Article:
Operation NUNAKPUT

Operation NUNAKPUT was a Canadian Armed Forces (CAF) operation to show a federal presence in Canada’s North. It occurred each year from 2007 to 2017 and took place in and around:

  • the Mackenzie River
  • Great Slave Lake
  • Beaufort Sea region of the western Arctic

The objectives of the operation were:

  • to assert Canada’s legal status over its far north regions
  • to enhance CAF ability to operate in Arctic conditions
  • to improve partnerships in whole-of-government operations
  • to practice working with partners to respond to safety and security issues in the North

Evolution of the operation

From 2007 to 2018, the CAF conducted a number of different operations in the North.

  • Operation NUNALIVUT
  • Operation NUNAKPUT
  • Operation NANOOK

Now, these activities are all combined under one operation: Operation NANOOK.

The Task Force

Operation NUNAKPUT brought together CAF members and assets from across Canada. They were drawn from Canadian Army (CA) and Royal Canadian Air Force (RCAF) units.

The force size and make-up varied from year to year. It was structured around planned activities and exercises. The operation always included:

  • 1st Canadian Ranger Patrol Group
  • 440 “Vampire” Transport Squadron
  • 407 Long Range Patrol Squadron from 19 Wing Comox
  • 405 Long Range Patrol Squadron from 14 Wing Greenwood

During Operation NUNAKPUT, the CAF worked with:

  • the Royal Canadian Mounted Police (RCMP)
  • Fisheries and Oceans Canada (DFO)
  • Environment Canada (EC)

Global Significance

There are a number of important international issues in the Arctic:

  • climate change
  • international trade
  • global security

The Arctic became more accessible because of climate change and new technology. For example, there were fewer than 1 000 flights on polar routes in Canadian airspace in 2003. In 2016, there were over 14,000 flights.

State and commercial actors from around the world are interested in the long-term benefits from operating in the Arctic. There are also large reserves of fossil fuels and minerals. These factors are expected to lead to increased commercial activity, research, and tourism in and around Canada’s northern region.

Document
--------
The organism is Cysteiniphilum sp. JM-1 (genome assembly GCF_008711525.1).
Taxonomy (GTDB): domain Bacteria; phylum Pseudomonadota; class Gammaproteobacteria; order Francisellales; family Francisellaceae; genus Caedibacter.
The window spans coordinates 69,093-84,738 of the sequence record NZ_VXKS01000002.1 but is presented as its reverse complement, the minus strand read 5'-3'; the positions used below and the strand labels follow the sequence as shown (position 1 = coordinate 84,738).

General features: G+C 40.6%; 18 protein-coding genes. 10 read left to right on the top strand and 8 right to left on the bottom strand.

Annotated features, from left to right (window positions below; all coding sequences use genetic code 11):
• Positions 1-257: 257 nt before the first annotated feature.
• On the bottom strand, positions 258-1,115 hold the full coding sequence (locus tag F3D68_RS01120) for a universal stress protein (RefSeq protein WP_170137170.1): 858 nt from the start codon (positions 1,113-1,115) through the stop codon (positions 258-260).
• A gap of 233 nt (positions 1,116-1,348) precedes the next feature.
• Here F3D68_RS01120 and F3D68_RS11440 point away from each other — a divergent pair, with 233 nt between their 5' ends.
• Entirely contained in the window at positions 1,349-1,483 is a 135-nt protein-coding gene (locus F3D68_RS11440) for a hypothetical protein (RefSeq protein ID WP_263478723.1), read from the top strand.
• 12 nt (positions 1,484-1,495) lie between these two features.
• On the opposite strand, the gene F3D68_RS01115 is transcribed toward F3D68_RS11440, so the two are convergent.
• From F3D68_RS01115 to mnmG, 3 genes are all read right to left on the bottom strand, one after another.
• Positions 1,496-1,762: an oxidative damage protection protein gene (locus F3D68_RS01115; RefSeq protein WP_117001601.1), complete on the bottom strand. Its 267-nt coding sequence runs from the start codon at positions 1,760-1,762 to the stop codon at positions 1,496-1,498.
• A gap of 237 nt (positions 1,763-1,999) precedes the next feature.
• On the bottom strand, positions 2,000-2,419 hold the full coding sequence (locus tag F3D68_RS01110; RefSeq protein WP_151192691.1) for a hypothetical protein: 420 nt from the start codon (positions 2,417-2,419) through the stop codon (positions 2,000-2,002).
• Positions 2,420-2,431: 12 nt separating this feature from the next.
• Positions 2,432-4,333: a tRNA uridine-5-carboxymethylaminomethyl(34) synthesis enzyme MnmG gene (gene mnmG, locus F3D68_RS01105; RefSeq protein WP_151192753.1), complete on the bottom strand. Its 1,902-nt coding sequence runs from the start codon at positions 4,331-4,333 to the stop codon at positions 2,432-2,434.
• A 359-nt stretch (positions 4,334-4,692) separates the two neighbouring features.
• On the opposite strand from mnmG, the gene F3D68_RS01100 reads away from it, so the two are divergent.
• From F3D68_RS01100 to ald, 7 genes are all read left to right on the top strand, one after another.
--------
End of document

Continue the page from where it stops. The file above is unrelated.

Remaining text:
The increase in traffic brought new safety and security risks. Canada must be ready to respond to search and rescue cases, as well as natural or man-made disasters.



Operation NUNAKPUT 2017

Operation NUNAKPUT 2017 took place in the Northwest Territories from June 26 to July 20, 2017. It took place around Great Slave Lake, around Deline, along the Mackenzie River up to Tuktoyaktuk, at Hay River, and on the Nahanni River.

About 140 Canadian Armed Forces members and employees from other government departments and agencies took part.

Working with Northern partners, Operation NUNAKPUT 2017 consisted of:

  • a series of maritime and safety patrols
  • water and ground reconnaissance
  • survival training
  • a disaster preparation assessment

Operation NUNAKPUT 2016

Operation NUNAKPUT 2016 took place from July 5 to 20. It was run in the South Mackenzie River and Great Slave Lake regions. The operation was run closely with Northern partners. It consisted of a series of:

  • maritime patrols
  • community engagements
  • training opportunities

The training opportunities involved:

  • search and rescue training
  • small-boat-operator training for Canadian Rangers
  • marine patrolling and training

Operation NUNAKPUT 2015

Operation NUNAKPUT 2015 took place from July 6 to 23. CAF members from JTFN and 1 Canadian Ranger Patrol Group conducted maritime patrols. They patrolled along the Mackenzie River from Hay River to Tuktoyaktuk, Northwest Territories. CAF members from 440 Transport Squadron also flew aerial patrols. The CAF partnered with:

  • Department of Fisheries and Oceans (DFO)
  • Environment Canada (EC)
  • Royal Canadian Mountain Police (RCMP)

In total, about 100 personnel from the four federal departments took part in the operation.


Operation NUNAKPUT 2014

Operation NUNAKPUT 2014 took place from mid-June to mid-July. The task force comprised:

  • CAF members from 1 Canadian Ranger Patrol Group
  • CAF members and assets from 440 (transport) Squadron
  • CAF members from Joint Task Force North
  • other government partners

The CAF and partners conducted joint training, surveillance and presence patrols along the Mackenzie River.


Operation NUNAKPUT 2013

Operation NUNAKPUT 2013 ran from mid-June to mid-July. About 60 CAF members took part in the operation. They ran joint exercises with other government partners. They also kept watch and conducted presence patrols of:

  • Great Slave Lake
  • the Mackenzie River
  • the Beaufort Sea

The purpose of the patrols was to increase awareness of the areas and to promote ways for the partners to work together.


Operation NUNAKPUT 2012

Operation NUNAKPUT 2012 (July) took place in the region of:

  • Great Slave Lake
  • the Mackenzie River
  • the Beaufort Sea

A detachment of about 20 Canadian Rangers partnered with RCMP and DFO Officers. They patrolled on land and by boat. The patrols were made along the Mackenzie River and in the coastal waters of the Beaufort Sea. Joint Task Force North (JTFN) Headquarters provided equipment and logistics support. JTFN also liaised with civilian leaders of the territorial government and at the community level.

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